|Subject:||Re: Does service lookup by name work on Windows now?|
|Date:||Sun, 27 Jan 2019 22:08:11 +0100|
|User-agent:||Gnus (5.13), GNU Emacs 25.1.1 (i686-pc-linux-gnu, GTK+ Version 3.22.11) of 2017-09-15, modified by Debian|
On 2019-01-27 at 16:11, Tim Cross wrote:
The only problem with continuing to support any OS which is no longer maintained is that, in many cases, we are implicitly supporting users on platforms with significant and well known exploits. This is especially true with Windows XP, which has numerous, well documented and easy to exploit vulnerabilities.
If so it’d mean emacs would be supporting Windows at all, so it should stop supporting it at all, which complies with what previously said.
However emacs is present on Windows to give a (imho, very good) taste of what free software can be (in one of the best way of showing it), so to advertise for other operating systems, so it’s not supporting anything at all but freedom.
While I would agree that the decision to use a vulnerable OS is up to the individual user, in practice, many users don't understand the risks and consequences. To make it worse, exploited systems can also be a threat (or inconvenience) to other users (for example, by being the source of botnets or DDoS attacks).
When a computer is under Windows XP it is often because it’s simply impossible to switch. It is then way better to allow most of (free) software(s) to keep being updated on these, as otherwise it’s simply that the old versions of these are going to be used instead, increasing the attack surface. So this is an argument supporting much more the reverse: it would harm to make emacs stop supporting XP.
Also a lot of XP computers are ran on special hardware that allegedly can’t be changed at all without more problem (I’ve heard “nuclear plants” once, meanwhile I effectively observed XP being consistently used in nuclear installations, though not active nuclear plants), and that is consequently kept offline (yes there are offline attacks such as worms, stuxnet, etc. but that’s also a question of policy).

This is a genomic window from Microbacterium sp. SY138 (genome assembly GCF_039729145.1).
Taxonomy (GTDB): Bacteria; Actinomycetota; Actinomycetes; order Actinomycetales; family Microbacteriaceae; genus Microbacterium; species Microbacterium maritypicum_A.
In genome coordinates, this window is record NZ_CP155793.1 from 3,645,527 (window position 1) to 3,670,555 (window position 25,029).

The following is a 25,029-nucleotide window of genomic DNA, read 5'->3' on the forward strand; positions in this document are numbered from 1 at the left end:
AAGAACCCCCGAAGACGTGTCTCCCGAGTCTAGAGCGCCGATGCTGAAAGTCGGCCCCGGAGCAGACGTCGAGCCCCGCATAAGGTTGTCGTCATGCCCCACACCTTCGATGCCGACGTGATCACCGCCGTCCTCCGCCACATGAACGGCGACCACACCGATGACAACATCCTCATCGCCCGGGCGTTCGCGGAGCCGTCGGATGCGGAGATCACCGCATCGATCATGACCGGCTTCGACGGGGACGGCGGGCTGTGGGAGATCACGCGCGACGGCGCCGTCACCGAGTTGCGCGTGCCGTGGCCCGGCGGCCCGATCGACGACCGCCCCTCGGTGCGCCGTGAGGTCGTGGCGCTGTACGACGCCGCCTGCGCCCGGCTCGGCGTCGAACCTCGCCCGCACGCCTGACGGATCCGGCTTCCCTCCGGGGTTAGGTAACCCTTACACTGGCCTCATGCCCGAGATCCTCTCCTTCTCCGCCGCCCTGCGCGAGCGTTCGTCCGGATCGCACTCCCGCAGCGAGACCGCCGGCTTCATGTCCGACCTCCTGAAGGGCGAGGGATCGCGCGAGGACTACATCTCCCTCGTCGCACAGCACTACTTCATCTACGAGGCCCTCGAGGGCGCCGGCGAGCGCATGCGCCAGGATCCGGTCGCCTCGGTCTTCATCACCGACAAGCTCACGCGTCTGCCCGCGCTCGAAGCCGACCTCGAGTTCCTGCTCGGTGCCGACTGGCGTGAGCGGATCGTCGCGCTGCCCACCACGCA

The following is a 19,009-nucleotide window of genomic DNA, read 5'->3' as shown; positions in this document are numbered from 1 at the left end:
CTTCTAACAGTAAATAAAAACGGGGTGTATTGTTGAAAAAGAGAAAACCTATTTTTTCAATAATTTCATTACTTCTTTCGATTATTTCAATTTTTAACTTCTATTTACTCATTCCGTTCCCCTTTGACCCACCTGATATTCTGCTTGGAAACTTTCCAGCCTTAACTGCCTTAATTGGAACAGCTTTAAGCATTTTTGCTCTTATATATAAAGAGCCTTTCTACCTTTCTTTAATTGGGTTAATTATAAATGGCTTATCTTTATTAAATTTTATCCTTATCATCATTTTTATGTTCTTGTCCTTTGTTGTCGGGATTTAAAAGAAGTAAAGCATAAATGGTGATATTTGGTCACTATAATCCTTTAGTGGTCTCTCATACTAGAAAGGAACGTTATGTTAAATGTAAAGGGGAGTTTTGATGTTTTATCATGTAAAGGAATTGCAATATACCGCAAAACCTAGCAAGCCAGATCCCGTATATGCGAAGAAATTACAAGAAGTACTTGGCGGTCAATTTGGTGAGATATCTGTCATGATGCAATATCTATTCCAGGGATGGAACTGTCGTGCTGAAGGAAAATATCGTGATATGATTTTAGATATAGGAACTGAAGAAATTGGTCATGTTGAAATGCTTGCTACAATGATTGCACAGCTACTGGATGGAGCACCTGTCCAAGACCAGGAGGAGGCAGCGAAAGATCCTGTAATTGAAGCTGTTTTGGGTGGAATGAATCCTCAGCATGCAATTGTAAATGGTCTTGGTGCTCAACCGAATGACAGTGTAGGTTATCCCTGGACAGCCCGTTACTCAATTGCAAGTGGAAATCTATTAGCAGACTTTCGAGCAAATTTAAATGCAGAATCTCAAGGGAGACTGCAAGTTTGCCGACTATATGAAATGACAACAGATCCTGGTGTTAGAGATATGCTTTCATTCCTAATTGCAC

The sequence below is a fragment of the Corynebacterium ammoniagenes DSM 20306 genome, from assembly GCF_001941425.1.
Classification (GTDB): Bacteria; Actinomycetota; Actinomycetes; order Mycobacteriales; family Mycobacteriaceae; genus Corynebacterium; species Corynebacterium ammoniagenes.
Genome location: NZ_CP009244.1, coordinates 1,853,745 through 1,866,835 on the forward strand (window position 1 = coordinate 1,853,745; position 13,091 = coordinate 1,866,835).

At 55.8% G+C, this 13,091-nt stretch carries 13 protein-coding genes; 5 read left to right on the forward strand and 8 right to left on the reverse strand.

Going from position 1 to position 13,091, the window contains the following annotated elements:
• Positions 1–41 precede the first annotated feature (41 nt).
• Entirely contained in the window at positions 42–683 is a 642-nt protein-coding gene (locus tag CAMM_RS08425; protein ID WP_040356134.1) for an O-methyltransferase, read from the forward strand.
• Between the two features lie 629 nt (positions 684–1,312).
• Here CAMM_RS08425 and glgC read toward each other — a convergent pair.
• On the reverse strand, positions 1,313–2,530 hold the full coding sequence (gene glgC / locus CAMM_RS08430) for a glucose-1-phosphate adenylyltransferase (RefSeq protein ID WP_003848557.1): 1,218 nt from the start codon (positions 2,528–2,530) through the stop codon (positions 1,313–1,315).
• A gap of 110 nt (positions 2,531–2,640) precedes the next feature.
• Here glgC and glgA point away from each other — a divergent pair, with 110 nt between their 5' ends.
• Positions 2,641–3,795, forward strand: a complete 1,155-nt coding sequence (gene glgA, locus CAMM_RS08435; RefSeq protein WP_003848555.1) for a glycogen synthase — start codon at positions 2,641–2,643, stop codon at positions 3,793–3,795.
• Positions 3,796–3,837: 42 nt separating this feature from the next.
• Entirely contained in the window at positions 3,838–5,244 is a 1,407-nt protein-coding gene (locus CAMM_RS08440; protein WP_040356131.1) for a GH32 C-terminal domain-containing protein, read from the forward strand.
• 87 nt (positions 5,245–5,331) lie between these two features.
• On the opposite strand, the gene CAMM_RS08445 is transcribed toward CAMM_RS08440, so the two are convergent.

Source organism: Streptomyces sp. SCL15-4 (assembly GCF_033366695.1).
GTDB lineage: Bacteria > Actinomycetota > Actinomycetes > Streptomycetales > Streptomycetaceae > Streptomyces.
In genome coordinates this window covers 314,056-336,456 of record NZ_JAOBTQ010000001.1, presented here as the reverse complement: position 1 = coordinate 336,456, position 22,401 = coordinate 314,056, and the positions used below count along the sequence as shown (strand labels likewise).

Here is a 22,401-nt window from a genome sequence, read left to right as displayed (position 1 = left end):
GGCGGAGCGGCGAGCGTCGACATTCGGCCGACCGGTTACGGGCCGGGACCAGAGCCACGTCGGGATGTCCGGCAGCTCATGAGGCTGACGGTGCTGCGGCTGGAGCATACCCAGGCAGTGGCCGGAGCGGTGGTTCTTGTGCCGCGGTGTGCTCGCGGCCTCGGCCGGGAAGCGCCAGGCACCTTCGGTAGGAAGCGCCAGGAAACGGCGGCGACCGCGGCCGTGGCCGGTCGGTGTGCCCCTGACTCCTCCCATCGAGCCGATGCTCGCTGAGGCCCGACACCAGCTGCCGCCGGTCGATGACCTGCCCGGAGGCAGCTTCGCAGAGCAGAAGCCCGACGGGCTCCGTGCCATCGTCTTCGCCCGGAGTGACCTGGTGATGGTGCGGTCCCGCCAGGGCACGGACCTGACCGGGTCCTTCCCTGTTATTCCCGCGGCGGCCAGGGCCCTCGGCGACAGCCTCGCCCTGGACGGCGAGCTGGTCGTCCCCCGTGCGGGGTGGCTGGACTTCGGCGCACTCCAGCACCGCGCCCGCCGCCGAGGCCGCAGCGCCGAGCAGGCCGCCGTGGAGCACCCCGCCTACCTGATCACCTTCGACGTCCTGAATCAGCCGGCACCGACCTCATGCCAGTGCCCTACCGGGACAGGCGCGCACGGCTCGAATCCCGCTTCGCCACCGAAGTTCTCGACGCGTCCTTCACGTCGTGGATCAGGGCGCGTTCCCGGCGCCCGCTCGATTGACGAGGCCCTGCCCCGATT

Also while I regularely see Vista being used by many unaware uncaring users, I didn’t see XP since a very long time ago except on computers of more expecienced peoples that had the technical knowledge allowing them to know there is indeed more crap in Vista than XP. So I believe the technical level of awareness is better for XP users than Vista users in the end.
There is an argument that it would be more responsible to not support any OS once it is no longer maintained and receiving patches for security vulnerabilities to discourage continued use of vulnerable systems and encourage users to update to a current and more secure OS (which of course could be GNU Linux!). This may also make maintenance of Emacs easier as it would reduce the need for exceptions and work arounds for older systems which don';t support more modern OS practices.
Quirks are to be excepted from everywhere. Especially from old not-that-used UNIXes: Windows is much more a case of something consistent with itself (since it’s completely opaque), and used by many many many people (so it’s less work to make it compatible with more environments).
It’s not only the fault of old systems but much more from diversity. That is something you mostly find in more “open” (lots of commercial UNIXes), free (all the free distributions), and imho is going to increase in the future, albeit some other proprietary, highly insecure, and widely as well as increasingly used non-GNU/Linux systems, such as Android (which imho is going to be with time way worse than anything XP could have been).
Btw it’s GNU/Linux, GNU–Linux, GNU-Linux, etc… maybe even “GNU” alone in some cases …but not “GNU Linux”, since we are talking of the whole operating system, not some “Linux” (which is a kernel), which would be from GNU (and there is none, or you are confusing with GNU Linux-libre maybe).
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